The Rise of Political Economy in the Scottish Enlightenment

By Tatsuya Sakamoto; Hideo Tanaka | Go to book overview

11

Liberty and Equality: Liberal Democratic Ideas in John Millar

Hideo Tanaka

John Millar (1736-1801) is known as the most outstanding disciple of Adam Smith, and as the author of two interesting and important works, The Origin of the Distinction of Ranks (1771; 3rd ed. 1781, Ranks hereafter) and An Historical View of the English Government (1787; 4th ed. 1803, HV hereafter). Millar was famous for his radical ideas about the political issues of his days, and his lectures concerning law and government were fascinating to his young students, many of whom came to Glasgow not only from Scotland, but from Ireland and England. Both works of Millar were widely read in the last two or three decades of the eighteenth century, but in the nineteenth century they almost entirely slipped from the view. In the second half of the twentieth century, however, Ranks became highly valued, especially by Marxian political economists and intellectual historians such as R. Pascal, L. Meek, A. Macfie, D. Forbes, A. Skinner and P. Stein. 1HV, since having been praised by Caroline Robbins as an excellent book on the constitutional history of Britain, has by degrees caught the eye of many scholars. Thus, Millar is now recognized as a great figure in the Scottish Enlightenment and in the modern history of ideas. However, a full-scale study of his thought has not yet been fully undertaken. While there have been some important articles on Millar, but until fairly recently there had been only one substantial monograph, W.C. Lehmann's John Millar of Glasgow (1960). It is, however, rather a small book, considering that the second part is simply the full text of Ranks with notes by the editor, a number of short extracts from HV, and some letters of Millar.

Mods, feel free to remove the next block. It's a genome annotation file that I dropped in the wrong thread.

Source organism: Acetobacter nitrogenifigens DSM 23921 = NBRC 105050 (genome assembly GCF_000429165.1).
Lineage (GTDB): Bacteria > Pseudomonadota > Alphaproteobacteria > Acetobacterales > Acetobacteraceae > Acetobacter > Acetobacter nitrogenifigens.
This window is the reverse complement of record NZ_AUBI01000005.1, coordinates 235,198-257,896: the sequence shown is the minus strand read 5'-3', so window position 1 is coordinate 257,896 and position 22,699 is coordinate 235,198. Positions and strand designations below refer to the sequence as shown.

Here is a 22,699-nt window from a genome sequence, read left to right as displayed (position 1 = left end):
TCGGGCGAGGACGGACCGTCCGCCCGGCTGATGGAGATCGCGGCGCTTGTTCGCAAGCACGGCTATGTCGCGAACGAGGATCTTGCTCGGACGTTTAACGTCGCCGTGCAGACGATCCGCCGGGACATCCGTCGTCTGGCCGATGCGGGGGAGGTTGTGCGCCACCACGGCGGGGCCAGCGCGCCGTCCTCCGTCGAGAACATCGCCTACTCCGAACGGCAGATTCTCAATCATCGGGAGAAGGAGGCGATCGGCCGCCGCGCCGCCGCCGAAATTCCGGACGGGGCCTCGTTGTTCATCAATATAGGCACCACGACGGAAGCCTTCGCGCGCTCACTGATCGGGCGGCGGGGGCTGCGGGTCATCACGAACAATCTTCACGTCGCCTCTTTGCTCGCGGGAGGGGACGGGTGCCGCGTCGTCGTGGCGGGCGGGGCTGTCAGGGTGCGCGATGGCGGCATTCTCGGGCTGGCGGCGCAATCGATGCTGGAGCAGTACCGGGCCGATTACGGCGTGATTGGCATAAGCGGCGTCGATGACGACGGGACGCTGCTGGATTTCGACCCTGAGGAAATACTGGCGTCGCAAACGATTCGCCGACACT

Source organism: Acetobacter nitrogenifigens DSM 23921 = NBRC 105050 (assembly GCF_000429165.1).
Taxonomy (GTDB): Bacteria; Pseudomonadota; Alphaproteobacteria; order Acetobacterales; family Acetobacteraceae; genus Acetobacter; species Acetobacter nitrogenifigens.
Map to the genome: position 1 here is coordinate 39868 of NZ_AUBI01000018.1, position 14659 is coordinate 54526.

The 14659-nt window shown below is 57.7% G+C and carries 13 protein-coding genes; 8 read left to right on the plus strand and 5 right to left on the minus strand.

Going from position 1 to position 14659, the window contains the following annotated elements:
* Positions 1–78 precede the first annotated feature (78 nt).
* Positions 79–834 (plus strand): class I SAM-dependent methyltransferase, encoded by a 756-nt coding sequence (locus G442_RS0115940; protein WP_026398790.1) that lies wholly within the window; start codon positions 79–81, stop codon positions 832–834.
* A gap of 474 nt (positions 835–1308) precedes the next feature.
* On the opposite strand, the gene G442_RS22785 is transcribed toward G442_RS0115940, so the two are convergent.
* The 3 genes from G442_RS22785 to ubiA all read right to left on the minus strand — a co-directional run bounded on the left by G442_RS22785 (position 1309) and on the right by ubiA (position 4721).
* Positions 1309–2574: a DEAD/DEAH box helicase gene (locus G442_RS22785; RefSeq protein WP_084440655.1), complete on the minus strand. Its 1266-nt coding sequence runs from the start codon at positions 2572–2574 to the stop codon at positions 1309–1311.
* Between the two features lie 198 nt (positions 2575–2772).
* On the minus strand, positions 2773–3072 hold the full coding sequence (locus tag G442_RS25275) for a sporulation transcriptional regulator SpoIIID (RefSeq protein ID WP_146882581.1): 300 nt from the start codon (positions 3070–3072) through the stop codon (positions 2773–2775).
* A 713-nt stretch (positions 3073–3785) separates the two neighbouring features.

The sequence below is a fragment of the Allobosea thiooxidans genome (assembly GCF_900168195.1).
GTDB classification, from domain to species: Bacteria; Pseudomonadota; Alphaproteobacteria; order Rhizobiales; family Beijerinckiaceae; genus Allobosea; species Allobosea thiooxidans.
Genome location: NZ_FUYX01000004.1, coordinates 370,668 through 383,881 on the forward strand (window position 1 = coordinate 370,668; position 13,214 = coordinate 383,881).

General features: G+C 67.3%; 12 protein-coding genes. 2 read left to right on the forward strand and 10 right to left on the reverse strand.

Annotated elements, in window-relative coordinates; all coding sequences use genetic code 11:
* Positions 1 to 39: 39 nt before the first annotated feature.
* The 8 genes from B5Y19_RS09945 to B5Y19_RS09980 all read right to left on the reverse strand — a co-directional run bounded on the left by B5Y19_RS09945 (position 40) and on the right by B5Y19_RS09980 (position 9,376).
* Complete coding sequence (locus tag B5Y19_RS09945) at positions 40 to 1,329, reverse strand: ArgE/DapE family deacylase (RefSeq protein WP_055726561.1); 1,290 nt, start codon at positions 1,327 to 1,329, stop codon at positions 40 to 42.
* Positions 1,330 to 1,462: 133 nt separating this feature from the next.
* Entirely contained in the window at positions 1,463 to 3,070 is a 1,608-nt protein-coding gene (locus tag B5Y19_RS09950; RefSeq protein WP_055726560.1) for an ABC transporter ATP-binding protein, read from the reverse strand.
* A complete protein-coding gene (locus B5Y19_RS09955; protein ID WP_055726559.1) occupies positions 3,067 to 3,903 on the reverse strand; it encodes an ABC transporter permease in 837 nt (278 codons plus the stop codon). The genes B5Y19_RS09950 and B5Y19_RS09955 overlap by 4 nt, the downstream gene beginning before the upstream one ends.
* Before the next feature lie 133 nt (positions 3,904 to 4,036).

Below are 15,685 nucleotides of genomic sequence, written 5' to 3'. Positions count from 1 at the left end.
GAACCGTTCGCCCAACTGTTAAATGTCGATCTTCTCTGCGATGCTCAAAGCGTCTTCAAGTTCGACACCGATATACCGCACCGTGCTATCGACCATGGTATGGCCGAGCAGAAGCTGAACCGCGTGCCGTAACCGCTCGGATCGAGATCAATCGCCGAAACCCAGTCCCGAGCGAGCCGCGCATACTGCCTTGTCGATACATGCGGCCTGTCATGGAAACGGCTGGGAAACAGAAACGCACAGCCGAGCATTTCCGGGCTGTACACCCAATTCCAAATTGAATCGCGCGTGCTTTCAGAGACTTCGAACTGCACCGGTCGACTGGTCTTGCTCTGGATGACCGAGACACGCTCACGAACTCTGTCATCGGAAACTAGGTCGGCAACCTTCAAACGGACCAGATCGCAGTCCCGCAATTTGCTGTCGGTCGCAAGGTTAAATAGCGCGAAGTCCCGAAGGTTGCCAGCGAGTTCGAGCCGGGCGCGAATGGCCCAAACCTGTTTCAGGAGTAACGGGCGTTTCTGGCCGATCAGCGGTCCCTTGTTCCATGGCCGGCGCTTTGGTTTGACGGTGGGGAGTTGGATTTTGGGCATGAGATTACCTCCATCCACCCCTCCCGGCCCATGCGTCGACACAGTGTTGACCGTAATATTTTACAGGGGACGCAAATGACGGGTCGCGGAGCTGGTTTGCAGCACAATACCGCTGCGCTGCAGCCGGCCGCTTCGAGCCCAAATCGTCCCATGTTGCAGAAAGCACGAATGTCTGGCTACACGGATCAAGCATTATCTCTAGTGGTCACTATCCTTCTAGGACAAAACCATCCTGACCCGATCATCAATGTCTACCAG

Though the scarcity of original sources (apart from many lecture notes by his students) continues to be the fatal restriction to an understanding of Millar's thought, a number of important articles have been written since then by H. Medick, D. Forbes, M. Ignatieff, K. Haakonssen, J. Cairns and others. It is equally true that Millar scholarship has greatly progressed and that a number of important and profound aspects of his thought have been considerably elucidated. Under such circumstances, though Forbes's thesis of Millar as the sceptical Whig still has a great significance, Ignatieff's sharp analysis of the individualism of Millar in relation to civic humanism, drawing on John Pocock, is one of the most valuable contributions, and has greatly raised the level of Millar studies, as has the research by Haakonssen and Cairns on Millar's jurisprudence.

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